7 Facts About Jack Daniel You Didn’t Know
On a recent trip to Tennessee, I had the pleasure of touring the Jack Daniel’s distillery and the town of Lynchburg with Nelson Eddy, Jack Daniel’s brand historian. While exploring the dry county and learning about the brand’s rich history, Nelson dropped some interesting facts about the man himself, Jack Daniel. Everything from Jack’s real name to how he died. Read the 7 facts you probably didn’t know about Jack Daniel’s:
1. He Was a Real Person
Jack Daniel isn’t a made-up brand name. He’s the actual man behind the whiskey. He not only developed its recipe, unique mellowing method and located the distillery in the Cave Spring Hollow in Lynchburg, but he is also responsible for Jack Daniel’s signature square bottle.
2. His Name Wasn’t Jack
Jack’s name…wasn’t Jack. Jack’s real name was Jasper Newton Daniel. He was named after two Revolutionary War heroes. But we’re glad his family and friends called him Jack. Can’t imagine many folks calling for a Jasper and Coke.
3. Dapper Jack
Jack’s refined taste extended beyond good Tennessee sippin’ whiskey. Not only was Jack quite the dresser, but he was also the proud owner of a Patek Philippe pocket watch. In 2000, Jack’s 1892 Patek Philippe pocket watch was auctioned off by Sotheby’s and now resides in the Patek Philippe Museum in Geneva, Switzerland.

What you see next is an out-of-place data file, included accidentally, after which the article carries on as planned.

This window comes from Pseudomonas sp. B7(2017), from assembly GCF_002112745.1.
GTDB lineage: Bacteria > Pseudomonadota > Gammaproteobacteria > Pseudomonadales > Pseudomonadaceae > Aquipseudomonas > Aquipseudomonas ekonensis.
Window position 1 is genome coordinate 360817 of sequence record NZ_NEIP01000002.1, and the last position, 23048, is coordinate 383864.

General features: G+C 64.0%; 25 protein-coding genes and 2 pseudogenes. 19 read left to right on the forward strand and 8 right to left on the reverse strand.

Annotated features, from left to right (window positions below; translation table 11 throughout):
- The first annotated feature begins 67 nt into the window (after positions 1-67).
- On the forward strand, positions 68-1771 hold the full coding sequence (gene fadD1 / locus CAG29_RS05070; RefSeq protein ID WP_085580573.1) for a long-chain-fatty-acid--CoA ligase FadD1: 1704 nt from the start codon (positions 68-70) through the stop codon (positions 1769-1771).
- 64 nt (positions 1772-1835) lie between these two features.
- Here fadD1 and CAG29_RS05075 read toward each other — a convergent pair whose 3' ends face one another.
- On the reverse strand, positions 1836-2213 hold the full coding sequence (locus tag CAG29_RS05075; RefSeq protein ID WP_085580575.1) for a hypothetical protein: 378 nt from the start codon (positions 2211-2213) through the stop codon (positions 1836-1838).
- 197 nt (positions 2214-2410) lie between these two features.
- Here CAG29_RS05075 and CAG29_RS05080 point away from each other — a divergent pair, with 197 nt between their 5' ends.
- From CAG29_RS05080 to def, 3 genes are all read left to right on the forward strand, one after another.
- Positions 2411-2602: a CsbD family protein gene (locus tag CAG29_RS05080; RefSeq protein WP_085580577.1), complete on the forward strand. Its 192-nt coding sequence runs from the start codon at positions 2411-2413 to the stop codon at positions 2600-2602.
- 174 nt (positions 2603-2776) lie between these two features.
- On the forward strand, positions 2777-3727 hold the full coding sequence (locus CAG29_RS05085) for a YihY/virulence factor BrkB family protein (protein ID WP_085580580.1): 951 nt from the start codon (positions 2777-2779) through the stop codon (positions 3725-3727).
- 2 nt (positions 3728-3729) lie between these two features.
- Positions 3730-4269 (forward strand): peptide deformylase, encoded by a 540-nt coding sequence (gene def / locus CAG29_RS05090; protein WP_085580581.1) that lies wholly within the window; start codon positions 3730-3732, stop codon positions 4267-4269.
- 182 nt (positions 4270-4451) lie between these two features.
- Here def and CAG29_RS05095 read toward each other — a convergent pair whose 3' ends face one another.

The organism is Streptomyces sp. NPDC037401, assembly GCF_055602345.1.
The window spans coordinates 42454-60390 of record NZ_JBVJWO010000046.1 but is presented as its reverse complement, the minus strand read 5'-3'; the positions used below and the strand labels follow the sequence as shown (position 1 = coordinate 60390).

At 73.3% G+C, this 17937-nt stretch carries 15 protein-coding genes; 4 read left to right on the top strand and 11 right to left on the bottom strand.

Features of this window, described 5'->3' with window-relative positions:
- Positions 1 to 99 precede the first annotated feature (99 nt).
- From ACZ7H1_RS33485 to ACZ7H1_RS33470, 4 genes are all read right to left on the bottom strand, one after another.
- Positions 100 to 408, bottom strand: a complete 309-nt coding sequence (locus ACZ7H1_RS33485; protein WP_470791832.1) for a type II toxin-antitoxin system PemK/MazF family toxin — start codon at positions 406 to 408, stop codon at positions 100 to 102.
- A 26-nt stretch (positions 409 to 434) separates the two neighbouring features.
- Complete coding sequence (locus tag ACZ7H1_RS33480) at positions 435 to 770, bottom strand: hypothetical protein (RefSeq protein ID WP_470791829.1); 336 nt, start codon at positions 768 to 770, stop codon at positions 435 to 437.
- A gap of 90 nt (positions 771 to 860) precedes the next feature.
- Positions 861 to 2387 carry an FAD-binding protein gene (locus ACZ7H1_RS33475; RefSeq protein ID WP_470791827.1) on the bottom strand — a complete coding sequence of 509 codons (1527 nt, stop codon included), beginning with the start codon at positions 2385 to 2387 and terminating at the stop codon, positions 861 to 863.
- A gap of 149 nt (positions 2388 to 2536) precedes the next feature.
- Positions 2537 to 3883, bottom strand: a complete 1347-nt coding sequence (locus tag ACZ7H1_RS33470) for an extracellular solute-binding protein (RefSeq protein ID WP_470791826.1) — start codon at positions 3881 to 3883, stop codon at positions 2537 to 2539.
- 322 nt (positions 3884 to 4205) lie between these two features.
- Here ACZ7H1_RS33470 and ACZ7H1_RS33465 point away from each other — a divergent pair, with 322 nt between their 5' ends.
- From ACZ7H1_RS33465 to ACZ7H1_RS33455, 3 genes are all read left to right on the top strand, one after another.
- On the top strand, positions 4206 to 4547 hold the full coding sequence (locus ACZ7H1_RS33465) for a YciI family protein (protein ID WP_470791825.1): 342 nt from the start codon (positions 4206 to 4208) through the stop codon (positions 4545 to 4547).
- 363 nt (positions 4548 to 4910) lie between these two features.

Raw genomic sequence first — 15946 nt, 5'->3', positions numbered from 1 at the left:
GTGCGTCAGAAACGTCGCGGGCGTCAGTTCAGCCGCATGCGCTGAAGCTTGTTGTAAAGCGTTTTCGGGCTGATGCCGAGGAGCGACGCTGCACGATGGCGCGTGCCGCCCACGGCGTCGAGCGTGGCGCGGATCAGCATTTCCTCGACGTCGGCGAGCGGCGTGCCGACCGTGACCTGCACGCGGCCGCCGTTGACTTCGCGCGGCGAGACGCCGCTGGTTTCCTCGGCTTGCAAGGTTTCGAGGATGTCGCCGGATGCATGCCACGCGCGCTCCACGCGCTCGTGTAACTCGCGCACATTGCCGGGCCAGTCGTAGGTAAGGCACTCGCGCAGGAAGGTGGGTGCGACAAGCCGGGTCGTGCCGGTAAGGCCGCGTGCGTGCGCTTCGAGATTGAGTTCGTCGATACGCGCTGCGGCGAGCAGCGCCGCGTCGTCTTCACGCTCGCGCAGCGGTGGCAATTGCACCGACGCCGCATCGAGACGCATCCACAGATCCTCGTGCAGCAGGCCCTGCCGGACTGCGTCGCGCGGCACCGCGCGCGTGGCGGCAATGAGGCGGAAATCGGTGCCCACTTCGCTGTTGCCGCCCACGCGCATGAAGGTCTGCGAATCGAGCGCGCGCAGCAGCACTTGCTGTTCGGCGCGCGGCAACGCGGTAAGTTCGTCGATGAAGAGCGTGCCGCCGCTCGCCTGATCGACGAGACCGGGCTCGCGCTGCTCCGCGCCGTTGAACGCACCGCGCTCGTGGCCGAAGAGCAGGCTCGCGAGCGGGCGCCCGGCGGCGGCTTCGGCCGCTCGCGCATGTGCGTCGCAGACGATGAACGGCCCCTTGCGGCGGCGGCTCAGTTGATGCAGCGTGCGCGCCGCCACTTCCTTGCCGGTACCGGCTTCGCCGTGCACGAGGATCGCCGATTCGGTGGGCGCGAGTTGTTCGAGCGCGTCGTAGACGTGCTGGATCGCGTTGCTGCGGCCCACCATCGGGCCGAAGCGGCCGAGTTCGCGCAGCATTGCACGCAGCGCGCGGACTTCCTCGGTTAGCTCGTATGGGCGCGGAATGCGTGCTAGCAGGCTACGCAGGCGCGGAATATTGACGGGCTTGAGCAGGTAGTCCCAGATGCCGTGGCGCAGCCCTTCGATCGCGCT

4. Jack Was a Little Guy
His statue in Lynchburg is life size…except for the feet. Like the man it honors, Jack Daniel’s well-known white marble statue stands 5-feet-4-inches tall. But, the statue’s feet had to be made bigger than Jack’s actual size four shoe or the statue would have toppled over.
5. Jack Daniel’s is in a Dry County
His distillery is in a dry county. Yes, the Jack Daniel Distillery is in a dry county and has been since before National Prohibition. There are no bars or liquor stores in Lynchburg even though it’s home to America’s Oldest Registered Distillery.
6. Before Lynchburg was Dry
He owned two bars in Lynchburg. In Jack’s day Lynchburg was wet. Contributing to moist climate were Jack’s two bars on the town square – the White Rabbit and Red Dog saloons.
7. Don’t Kick the Safe
He died kicking a safe. The office safe was usually opened each morning by Mr. Jack’s nephew, Lem Motlow. One morning Jack came to work early before anyone else had arrived. He had trouble with the combination on the safe, grew frustrated and gave it a hard kick. The blow broke Jack’s big toe. An infection set in and Jack eventually lost his leg and died of blood poisoning from the injury. In Lynchburg, they like to say the moral to this story is…never go to work early.